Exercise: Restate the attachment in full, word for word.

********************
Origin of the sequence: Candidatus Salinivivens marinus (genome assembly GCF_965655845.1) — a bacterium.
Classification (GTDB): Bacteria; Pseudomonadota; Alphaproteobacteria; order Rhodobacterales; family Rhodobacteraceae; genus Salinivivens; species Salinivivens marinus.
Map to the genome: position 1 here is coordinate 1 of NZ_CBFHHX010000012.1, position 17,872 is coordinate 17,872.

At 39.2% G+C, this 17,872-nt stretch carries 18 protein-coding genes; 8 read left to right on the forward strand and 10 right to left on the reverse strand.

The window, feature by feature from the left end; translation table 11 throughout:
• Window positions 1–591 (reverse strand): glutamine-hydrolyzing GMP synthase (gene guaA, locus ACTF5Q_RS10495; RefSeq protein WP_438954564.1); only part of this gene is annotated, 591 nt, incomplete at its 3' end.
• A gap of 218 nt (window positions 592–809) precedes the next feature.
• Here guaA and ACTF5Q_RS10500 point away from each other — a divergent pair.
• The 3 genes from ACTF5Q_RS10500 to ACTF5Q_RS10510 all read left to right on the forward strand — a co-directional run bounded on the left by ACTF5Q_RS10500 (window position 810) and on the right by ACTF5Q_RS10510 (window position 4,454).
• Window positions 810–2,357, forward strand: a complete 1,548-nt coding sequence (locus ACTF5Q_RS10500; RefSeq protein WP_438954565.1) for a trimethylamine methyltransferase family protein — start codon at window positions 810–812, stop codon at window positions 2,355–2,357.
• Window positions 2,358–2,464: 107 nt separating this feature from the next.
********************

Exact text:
Origin of the sequence: Candidatus Salinivivens marinus (genome assembly GCF_965655845.1) — a bacterium.
Classification (GTDB): Bacteria; Pseudomonadota; Alphaproteobacteria; order Rhodobacterales; family Rhodobacteraceae; genus Salinivivens; species Salinivivens marinus.
Map to the genome: position 1 here is coordinate 1 of NZ_CBFHHX010000012.1, position 17,872 is coordinate 17,872.

At 39.2% G+C, this 17,872-nt stretch carries 18 protein-coding genes; 8 read left to right on the forward strand and 10 right to left on the reverse strand.

The window, feature by feature from the left end; translation table 11 throughout:
• Window positions 1–591 (reverse strand): glutamine-hydrolyzing GMP synthase (gene guaA, locus ACTF5Q_RS10495; RefSeq protein WP_438954564.1); only part of this gene is annotated, 591 nt, incomplete at its 3' end.
• A gap of 218 nt (window positions 592–809) precedes the next feature.
• Here guaA and ACTF5Q_RS10500 point away from each other — a divergent pair.
• The 3 genes from ACTF5Q_RS10500 to ACTF5Q_RS10510 all read left to right on the forward strand — a co-directional run bounded on the left by ACTF5Q_RS10500 (window position 810) and on the right by ACTF5Q_RS10510 (window position 4,454).
• Window positions 810–2,357, forward strand: a complete 1,548-nt coding sequence (locus ACTF5Q_RS10500; RefSeq protein WP_438954565.1) for a trimethylamine methyltransferase family protein — start codon at window positions 810–812, stop codon at window positions 2,355–2,357.
• Window positions 2,358–2,464: 107 nt separating this feature from the next.